Simon's answer points out that the Euclidean algorithm shows that gcd(A,B) divides C is necessary, but the lack of large container makes the problem more difficult, because obviously you can't get $C$ if $C \gt A+B$. However, the following modification of the algorithm seems to work.
Let's assume $A \lt B$ and gcd$(A, B)=1$ for simplicity. By pouring from B into A and dumping A, you can get any positive integer $B-nA$ left in B. Do this until the answer is less than $A$. Then by transferring the contents to bucket A and filling it from B into it, we get $2B-(n+1)A$. Then subtract $A$ again until you have $0 \lt 2B-kA \lt A$, and we can iterate this process to get $3B-(k+1)A$, etc. This gives any integer linear combination $rB-sA$ up to the size of $A+B$ because once you get the right multiple of $B$ into the combination, you can always add bucketsful of $A$.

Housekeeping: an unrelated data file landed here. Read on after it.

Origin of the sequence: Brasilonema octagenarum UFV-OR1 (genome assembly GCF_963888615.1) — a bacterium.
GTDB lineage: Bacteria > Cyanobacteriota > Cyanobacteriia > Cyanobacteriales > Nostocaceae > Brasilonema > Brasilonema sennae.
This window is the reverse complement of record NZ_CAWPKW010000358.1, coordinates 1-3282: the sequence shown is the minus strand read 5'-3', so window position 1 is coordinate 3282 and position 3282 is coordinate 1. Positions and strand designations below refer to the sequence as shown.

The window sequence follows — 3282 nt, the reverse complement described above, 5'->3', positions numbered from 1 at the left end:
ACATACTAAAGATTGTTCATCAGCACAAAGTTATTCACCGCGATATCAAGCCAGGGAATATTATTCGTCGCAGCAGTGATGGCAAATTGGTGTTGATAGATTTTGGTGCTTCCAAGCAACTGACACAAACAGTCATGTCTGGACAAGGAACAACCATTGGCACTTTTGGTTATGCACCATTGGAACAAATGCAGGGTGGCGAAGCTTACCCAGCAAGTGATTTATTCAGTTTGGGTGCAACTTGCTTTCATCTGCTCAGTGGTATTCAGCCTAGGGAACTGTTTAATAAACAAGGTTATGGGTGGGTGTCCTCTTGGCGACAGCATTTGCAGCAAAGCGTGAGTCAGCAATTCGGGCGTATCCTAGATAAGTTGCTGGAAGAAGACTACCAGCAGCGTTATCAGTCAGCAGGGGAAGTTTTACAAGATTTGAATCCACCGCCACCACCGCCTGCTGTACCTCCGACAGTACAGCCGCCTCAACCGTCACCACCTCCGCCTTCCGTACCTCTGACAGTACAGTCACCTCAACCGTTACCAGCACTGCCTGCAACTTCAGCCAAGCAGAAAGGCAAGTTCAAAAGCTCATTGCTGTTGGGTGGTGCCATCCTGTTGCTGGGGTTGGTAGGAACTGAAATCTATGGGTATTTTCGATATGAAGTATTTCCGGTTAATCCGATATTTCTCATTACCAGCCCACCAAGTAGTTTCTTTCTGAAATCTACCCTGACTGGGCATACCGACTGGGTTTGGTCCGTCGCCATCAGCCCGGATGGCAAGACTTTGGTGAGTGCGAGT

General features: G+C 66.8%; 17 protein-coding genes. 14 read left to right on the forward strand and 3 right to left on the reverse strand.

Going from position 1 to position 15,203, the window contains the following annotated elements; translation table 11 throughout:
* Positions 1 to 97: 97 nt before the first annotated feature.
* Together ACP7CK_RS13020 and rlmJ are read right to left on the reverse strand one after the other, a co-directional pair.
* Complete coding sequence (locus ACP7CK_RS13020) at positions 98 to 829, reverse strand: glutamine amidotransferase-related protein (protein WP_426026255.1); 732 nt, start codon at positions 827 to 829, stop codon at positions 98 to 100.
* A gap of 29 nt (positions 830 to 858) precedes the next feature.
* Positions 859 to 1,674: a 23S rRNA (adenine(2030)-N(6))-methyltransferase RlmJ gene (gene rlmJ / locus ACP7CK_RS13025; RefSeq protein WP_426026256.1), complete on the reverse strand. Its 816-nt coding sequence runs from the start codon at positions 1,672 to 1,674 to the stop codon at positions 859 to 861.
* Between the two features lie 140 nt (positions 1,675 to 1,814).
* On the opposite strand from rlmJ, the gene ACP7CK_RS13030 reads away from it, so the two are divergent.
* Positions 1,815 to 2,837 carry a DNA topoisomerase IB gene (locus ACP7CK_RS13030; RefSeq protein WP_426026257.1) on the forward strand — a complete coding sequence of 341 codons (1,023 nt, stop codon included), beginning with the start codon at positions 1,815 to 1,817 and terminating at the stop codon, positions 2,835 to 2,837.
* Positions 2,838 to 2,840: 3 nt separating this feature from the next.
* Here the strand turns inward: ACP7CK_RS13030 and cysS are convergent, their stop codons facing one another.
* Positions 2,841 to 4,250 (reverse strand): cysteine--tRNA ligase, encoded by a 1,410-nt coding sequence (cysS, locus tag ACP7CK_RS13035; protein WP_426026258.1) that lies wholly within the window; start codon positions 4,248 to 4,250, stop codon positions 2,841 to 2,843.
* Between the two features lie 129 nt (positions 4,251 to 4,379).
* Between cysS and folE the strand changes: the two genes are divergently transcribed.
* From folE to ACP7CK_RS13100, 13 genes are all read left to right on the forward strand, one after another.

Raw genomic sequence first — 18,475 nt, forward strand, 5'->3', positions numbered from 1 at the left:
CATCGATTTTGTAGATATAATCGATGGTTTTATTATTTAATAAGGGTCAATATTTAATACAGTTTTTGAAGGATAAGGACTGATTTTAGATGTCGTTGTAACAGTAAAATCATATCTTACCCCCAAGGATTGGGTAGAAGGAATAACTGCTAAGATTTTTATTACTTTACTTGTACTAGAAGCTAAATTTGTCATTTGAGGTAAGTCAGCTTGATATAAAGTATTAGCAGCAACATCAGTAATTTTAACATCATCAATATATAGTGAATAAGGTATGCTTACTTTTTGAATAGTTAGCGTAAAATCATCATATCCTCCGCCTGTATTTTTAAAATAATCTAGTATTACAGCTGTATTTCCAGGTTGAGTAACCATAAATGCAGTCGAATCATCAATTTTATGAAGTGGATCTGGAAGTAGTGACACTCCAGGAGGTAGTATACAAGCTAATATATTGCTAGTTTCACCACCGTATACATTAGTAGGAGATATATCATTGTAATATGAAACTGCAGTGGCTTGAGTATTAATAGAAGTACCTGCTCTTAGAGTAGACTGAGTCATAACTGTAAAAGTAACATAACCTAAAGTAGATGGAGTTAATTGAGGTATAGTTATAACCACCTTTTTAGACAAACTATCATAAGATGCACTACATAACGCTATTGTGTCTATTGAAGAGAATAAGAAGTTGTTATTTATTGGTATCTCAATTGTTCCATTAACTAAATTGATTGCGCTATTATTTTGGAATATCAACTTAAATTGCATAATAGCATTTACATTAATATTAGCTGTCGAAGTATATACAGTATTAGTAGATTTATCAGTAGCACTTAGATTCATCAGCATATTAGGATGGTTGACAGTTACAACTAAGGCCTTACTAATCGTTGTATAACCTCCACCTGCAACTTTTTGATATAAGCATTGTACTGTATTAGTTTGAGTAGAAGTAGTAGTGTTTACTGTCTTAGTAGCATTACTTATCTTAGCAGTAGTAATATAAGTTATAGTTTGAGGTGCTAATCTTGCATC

You just need to get $rB\equiv C$ (mod A) in order to find a combination for $C$, which happens if gcd$(A, B)=1$. With this algorithm run in the general case you can get any multiple of gcd($A, B$) up to $A+B$ (this holds trivially when $A=B$).
(Sorry, I had to edit this answer several times because parts disappeared, until I realized that my inequality signs were being parsed as HTML tag starts even after dollar signs.)